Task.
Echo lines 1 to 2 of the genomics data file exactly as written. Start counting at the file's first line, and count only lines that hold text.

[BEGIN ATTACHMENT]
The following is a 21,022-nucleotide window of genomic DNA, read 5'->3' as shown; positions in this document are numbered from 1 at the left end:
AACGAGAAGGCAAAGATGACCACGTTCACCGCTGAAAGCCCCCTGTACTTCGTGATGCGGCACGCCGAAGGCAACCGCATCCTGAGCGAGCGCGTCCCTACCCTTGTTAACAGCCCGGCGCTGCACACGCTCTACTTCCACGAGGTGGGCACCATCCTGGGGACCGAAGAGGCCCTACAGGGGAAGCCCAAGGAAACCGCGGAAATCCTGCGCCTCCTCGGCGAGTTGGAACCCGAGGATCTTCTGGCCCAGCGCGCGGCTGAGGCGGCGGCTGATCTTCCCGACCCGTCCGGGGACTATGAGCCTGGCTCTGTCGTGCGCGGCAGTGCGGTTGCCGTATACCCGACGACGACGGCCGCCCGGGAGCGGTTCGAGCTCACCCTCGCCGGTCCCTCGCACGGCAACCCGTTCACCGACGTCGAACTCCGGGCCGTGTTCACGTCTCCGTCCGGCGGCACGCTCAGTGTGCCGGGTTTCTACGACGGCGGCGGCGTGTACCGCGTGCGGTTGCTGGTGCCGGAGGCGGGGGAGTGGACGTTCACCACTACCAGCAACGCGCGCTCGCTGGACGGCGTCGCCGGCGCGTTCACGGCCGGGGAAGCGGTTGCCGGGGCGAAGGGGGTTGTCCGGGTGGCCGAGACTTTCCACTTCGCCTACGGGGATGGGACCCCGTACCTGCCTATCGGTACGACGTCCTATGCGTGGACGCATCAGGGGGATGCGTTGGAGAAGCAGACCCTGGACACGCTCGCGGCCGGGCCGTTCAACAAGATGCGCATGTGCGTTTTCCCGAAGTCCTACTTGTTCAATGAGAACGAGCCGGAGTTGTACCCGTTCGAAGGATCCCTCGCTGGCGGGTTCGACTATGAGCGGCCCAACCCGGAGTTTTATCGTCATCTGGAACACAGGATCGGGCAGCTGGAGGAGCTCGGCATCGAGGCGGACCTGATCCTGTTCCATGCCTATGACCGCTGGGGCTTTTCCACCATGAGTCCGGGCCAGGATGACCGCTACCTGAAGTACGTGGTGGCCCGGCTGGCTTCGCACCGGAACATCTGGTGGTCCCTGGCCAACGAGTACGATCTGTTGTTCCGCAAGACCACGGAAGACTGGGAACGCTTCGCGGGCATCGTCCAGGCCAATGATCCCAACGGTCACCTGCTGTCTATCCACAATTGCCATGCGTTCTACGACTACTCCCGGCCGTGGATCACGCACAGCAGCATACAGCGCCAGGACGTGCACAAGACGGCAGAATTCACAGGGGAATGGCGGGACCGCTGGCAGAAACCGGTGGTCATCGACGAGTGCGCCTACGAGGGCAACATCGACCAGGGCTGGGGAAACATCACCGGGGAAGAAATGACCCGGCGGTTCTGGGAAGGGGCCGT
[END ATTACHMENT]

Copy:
The following is a 21,022-nucleotide window of genomic DNA, read 5'->3' as shown; positions in this document are numbered from 1 at the left end:
AACGAGAAGGCAAAGATGACCACGTTCACCGCTGAAAGCCCCCTGTACTTCGTGATGCGGCACGCCGAAGGCAACCGCATCCTGAGCGAGCGCGTCCCTACCCTTGTTAACAGCCCGGCGCTGCACACGCTCTACTTCCACGAGGTGGGCACCATCCTGGGGACCGAAGAGGCCCTACAGGGGAAGCCCAAGGAAACCGCGGAAATCCTGCGCCTCCTCGGCGAGTTGGAACCCGAGGATCTTCTGGCCCAGCGCGCGGCTGAGGCGGCGGCTGATCTTCCCGACCCGTCCGGGGACTATGAGCCTGGCTCTGTCGTGCGCGGCAGTGCGGTTGCCGTATACCCGACGACGACGGCCGCCCGGGAGCGGTTCGAGCTCACCCTCGCCGGTCCCTCGCACGGCAACCCGTTCACCGACGTCGAACTCCGGGCCGTGTTCACGTCTCCGTCCGGCGGCACGCTCAGTGTGCCGGGTTTCTACGACGGCGGCGGCGTGTACCGCGTGCGGTTGCTGGTGCCGGAGGCGGGGGAGTGGACGTTCACCACTACCAGCAACGCGCGCTCGCTGGACGGCGTCGCCGGCGCGTTCACGGCCGGGGAAGCGGTTGCCGGGGCGAAGGGGGTTGTCCGGGTGGCCGAGACTTTCCACTTCGCCTACGGGGATGGGACCCCGTACCTGCCTATCGGTACGACGTCCTATGCGTGGACGCATCAGGGGGATGCGTTGGAGAAGCAGACCCTGGACACGCTCGCGGCCGGGCCGTTCAACAAGATGCGCATGTGCGTTTTCCCGAAGTCCTACTTGTTCAATGAGAACGAGCCGGAGTTGTACCCGTTCGAAGGATCCCTCGCTGGCGGGTTCGACTATGAGCGGCCCAACCCGGAGTTTTATCGTCATCTGGAACACAGGATCGGGCAGCTGGAGGAGCTCGGCATCGAGGCGGACCTGATCCTGTTCCATGCCTATGACCGCTGGGGCTTTTCCACCATGAGTCCGGGCCAGGATGACCGCTACCTGAAGTACGTGGTGGCCCGGCTGGCTTCGCACCGGAACATCTGGTGGTCCCTGGCCAACGAGTACGATCTGTTGTTCCGCAAGACCACGGAAGACTGGGAACGCTTCGCGGGCATCGTCCAGGCCAATGATCCCAACGGTCACCTGCTGTCTATCCACAATTGCCATGCGTTCTACGACTACTCCCGGCCGTGGATCACGCACAGCAGCATACAGCGCCAGGACGTGCACAAGACGGCAGAATTCACAGGGGAATGGCGGGACCGCTGGCAGAAACCGGTGGTCATCGACGAGTGCGCCTACGAGGGCAACATCGACCAGGGCTGGGGAAACATCACCGGGGAAGAAATGACCCGGCGGTTCTGGGAAGGGGCCGT